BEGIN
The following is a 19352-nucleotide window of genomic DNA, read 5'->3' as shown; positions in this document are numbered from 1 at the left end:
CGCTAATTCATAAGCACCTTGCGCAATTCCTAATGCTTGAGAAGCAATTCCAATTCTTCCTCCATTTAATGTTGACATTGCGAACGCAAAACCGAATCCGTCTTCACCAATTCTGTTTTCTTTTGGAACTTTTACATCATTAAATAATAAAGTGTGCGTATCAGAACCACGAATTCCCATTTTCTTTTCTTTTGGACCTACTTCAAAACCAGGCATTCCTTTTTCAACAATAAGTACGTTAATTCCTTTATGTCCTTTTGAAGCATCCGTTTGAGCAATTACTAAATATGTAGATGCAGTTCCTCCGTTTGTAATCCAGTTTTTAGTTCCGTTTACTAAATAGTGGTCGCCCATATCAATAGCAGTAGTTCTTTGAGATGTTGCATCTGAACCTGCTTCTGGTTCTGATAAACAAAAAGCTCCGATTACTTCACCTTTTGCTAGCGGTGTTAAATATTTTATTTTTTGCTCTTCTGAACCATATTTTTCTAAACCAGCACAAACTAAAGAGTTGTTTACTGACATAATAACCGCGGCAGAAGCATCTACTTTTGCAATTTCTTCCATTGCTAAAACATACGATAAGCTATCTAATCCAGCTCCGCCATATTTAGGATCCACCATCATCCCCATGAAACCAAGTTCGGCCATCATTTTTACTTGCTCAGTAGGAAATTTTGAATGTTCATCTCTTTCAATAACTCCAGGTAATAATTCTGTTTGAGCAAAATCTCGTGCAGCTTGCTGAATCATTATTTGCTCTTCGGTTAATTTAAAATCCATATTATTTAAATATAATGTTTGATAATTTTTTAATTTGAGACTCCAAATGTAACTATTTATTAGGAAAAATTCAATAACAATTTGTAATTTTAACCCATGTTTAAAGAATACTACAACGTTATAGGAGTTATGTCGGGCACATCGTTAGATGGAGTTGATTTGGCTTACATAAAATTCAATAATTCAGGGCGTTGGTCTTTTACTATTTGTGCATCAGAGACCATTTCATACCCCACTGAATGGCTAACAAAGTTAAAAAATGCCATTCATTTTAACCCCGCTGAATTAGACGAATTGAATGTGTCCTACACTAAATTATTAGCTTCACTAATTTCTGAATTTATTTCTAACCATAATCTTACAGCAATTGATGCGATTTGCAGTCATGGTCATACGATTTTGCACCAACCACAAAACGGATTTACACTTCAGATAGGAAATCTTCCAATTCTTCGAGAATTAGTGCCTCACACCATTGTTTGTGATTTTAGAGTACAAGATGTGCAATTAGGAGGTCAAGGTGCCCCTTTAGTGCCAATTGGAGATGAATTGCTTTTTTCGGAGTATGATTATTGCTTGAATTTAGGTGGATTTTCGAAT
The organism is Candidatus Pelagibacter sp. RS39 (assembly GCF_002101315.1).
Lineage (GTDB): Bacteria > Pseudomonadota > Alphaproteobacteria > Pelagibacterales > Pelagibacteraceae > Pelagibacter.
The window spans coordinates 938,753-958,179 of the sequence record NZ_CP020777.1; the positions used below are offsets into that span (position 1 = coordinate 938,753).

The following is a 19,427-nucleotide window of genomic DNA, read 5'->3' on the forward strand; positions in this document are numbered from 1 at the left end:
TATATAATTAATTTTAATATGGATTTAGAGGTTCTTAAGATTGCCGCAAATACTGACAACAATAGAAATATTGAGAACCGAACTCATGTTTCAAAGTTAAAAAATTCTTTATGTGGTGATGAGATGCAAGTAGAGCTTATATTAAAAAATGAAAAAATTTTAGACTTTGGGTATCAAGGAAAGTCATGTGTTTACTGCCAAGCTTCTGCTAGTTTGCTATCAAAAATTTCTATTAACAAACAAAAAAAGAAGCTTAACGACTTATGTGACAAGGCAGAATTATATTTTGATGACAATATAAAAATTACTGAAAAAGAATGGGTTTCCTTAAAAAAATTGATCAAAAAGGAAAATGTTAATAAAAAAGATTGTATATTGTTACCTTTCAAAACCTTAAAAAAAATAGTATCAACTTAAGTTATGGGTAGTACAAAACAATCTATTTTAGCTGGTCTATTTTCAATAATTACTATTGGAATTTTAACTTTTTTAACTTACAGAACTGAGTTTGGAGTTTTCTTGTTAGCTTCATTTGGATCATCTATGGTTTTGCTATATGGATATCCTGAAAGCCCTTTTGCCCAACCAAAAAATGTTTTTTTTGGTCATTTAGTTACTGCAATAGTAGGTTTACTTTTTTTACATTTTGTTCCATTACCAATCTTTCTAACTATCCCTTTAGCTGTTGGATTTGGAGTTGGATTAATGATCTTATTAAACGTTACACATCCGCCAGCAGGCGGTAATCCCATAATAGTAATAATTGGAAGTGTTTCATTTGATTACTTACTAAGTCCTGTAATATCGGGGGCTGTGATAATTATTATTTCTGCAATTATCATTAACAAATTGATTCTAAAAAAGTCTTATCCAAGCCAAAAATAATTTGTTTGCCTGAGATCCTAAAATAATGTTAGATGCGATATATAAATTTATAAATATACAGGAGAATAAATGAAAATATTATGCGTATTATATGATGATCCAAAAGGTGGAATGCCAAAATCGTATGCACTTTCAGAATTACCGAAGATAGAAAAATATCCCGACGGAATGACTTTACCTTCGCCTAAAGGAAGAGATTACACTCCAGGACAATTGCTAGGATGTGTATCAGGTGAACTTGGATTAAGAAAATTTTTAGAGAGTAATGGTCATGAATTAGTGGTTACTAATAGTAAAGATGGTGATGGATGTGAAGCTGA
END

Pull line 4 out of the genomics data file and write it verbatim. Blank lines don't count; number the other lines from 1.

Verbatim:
Lineage (GTDB): Bacteria > Pseudomonadota > Alphaproteobacteria > Pelagibacterales > Pelagibacteraceae > Pelagibacter.